Well-Designed: How to Use Empathy to Create Products People Love
Most companies consider strong product management to be the “glue” that holds together products as they are being conceived of and built. They treat product management as either a marketing or an engineering activity. However, modern start-ups like Airbnb and large corporations like JetBlue or Starbucks have proven that industry disruption is possible not by focusing on adding features or just improving sales but instead by focusing on providing deep, meaningful engagement to the people that use their products or services. This engagement is achieved by designing products that seem as though they have a personality or even a soul. These products feel less like manufactured artifacts and more like good friends.
Design doesn’t refer only to aesthetics or usability, although these are things consumers are most likely to notice or appreciate. Design is both a noun and a verb. It can mean the visual or tactical quality of a product as well as the process by which products are conceived. Design is more of a comprehensive way to think about people and human behavior rather than engineering or marketing. It is a product development process that uses empathy with a community of potential consumers in order to identify problems to solve. Design leverages a certain way of thinking in order to infer solutions to those problems that will have meaningful emotional appeal and a strong market fit. Jon Kolko will share how to apply this process to your work in four steps.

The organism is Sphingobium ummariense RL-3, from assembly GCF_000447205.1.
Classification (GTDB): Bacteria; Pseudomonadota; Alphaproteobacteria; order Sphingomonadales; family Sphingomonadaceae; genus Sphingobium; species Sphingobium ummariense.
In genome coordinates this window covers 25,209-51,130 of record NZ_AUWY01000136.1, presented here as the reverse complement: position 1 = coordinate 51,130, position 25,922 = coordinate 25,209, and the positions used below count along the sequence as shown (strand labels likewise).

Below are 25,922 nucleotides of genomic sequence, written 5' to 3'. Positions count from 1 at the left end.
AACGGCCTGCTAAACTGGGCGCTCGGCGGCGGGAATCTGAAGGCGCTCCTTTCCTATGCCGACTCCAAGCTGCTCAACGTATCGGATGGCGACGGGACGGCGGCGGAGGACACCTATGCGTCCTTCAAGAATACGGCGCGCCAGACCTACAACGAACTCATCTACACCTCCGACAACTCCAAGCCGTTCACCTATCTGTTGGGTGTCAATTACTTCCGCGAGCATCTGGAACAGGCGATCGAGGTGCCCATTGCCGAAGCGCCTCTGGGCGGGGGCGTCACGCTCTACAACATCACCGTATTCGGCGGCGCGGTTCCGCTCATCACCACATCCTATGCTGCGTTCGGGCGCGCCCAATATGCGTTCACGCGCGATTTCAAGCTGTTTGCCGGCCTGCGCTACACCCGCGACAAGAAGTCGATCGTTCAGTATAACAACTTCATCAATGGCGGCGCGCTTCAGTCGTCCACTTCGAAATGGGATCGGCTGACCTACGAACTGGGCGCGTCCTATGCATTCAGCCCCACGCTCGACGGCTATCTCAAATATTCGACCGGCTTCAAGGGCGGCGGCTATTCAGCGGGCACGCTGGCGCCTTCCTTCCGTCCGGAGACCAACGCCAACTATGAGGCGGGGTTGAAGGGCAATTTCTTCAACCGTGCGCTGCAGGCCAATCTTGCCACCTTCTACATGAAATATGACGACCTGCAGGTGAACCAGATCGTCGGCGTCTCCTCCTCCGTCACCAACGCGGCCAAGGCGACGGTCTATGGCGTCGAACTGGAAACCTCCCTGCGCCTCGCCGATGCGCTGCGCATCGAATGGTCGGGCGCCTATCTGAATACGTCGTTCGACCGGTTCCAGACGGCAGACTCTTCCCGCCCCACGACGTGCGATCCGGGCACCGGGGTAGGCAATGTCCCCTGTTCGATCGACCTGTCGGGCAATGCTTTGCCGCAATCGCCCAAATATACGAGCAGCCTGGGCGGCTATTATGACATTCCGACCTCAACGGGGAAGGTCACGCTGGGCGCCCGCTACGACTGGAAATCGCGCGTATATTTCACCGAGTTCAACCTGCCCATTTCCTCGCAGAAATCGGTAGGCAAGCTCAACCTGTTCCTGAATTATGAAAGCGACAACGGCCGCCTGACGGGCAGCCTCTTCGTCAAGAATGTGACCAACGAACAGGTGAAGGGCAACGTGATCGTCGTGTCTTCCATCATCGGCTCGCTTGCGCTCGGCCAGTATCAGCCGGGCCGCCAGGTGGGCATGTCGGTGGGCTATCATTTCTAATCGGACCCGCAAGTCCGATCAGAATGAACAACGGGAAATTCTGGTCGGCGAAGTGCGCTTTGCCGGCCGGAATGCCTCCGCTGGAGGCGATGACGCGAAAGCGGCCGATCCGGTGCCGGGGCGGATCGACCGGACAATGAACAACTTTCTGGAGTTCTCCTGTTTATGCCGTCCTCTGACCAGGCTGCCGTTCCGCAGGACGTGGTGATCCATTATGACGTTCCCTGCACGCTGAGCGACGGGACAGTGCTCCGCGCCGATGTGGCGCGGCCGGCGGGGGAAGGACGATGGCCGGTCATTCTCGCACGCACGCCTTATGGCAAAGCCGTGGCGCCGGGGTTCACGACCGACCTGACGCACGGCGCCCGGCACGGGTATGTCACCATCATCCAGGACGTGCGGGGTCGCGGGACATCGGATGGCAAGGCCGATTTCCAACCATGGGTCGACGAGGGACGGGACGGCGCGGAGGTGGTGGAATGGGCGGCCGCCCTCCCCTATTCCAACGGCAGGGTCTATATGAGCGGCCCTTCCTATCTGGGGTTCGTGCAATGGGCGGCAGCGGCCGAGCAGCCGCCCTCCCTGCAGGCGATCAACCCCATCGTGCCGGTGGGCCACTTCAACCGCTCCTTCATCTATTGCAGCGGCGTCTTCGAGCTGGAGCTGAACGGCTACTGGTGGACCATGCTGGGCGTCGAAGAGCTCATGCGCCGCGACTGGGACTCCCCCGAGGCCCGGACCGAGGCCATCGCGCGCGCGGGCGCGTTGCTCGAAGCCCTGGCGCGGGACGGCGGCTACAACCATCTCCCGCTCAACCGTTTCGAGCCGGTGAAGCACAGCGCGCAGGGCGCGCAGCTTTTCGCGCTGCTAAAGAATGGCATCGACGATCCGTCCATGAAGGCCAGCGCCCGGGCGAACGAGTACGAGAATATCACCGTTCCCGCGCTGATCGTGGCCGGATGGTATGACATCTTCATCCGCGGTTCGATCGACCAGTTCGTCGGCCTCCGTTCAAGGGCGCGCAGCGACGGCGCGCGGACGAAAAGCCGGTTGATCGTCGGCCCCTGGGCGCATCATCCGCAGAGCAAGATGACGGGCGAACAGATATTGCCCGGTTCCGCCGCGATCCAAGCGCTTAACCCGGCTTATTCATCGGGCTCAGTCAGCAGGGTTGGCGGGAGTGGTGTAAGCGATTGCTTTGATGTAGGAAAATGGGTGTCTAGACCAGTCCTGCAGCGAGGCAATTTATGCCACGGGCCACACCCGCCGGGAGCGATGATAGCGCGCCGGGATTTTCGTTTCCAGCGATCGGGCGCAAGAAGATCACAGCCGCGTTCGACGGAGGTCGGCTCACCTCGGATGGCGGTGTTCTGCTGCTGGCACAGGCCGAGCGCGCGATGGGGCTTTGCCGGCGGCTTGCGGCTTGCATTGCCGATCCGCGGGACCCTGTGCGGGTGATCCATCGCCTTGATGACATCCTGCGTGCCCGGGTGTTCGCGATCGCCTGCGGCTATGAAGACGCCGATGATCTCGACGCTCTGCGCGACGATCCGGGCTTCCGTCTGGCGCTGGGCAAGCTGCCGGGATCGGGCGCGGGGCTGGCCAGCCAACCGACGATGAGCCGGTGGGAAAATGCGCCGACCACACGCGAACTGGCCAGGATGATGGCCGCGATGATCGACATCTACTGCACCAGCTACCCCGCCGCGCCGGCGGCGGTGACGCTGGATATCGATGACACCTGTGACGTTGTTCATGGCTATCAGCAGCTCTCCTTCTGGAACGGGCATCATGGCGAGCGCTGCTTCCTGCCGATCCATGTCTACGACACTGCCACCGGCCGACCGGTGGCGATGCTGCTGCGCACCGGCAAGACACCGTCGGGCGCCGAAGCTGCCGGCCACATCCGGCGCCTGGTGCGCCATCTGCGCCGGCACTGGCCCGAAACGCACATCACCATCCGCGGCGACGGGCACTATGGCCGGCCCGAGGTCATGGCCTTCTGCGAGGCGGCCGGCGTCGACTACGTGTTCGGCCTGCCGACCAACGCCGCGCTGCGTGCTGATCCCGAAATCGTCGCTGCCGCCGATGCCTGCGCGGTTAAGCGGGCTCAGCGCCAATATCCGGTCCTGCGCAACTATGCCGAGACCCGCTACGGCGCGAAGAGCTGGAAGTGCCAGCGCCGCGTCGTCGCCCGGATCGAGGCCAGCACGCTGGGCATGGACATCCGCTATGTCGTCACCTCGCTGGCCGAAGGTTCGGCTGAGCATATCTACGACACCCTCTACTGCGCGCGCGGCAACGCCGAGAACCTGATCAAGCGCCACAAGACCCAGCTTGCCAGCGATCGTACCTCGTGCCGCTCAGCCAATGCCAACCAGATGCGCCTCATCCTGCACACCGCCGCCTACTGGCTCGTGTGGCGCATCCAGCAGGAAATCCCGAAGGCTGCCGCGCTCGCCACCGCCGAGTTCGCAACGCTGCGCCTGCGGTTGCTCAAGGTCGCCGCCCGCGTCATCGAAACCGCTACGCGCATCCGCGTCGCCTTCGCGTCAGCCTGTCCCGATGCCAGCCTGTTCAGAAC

Jon Kolko is vice president of consumer design at Blackboard. He joined Blackboard with the acquisition of MyEdu, a start-up focused on helping students succeed in college and get jobs. Jon is also the founder and director of Austin Center for Design. His work focuses on bringing the power of design to social enterprises, with an emphasis on entrepreneurship. He has worked extensively with both start-ups and Fortune 500 companies, and he’s most interested in humanizing educational technology.
Jon has previously held the positions of executive director of design strategy at Thinktiv, a venture accelerator in Austin, Texas, and both principal designer and associate creative director at frog design, a global innovation firm. He has been a professor of interaction and industrial design at the Savannah College of Art and Design, where he was instrumental in building both the interaction and industrial design undergraduate and graduate programs. Jon has also held the role of director for the Interaction Design Association (IxDA) and editor-in-chief of Interactions magazine, published by the ACM. He is regularly asked to participate in high-profile conferences and to judge design events, including the 2013 Cooper-Hewitt National Design Awards. He has taught at the University of Texas at Austin, the Center for Design Studies of Monterrey (Mexico), and Malmö University (Sweden).
Jon is the author of four books: Thoughts on Interaction Design, published by Morgan Kaufmann; Exposing the Magic of Design: A Practitioner’s Guide to the Methods and Theory of Synthesis, published by Oxford University Press; Wicked Problems: Problems Worth Solving, published by Austin Center for Design; and Well-Designed: How to Use Empathy to Create Products People Love, published by Harvard Business Review Press.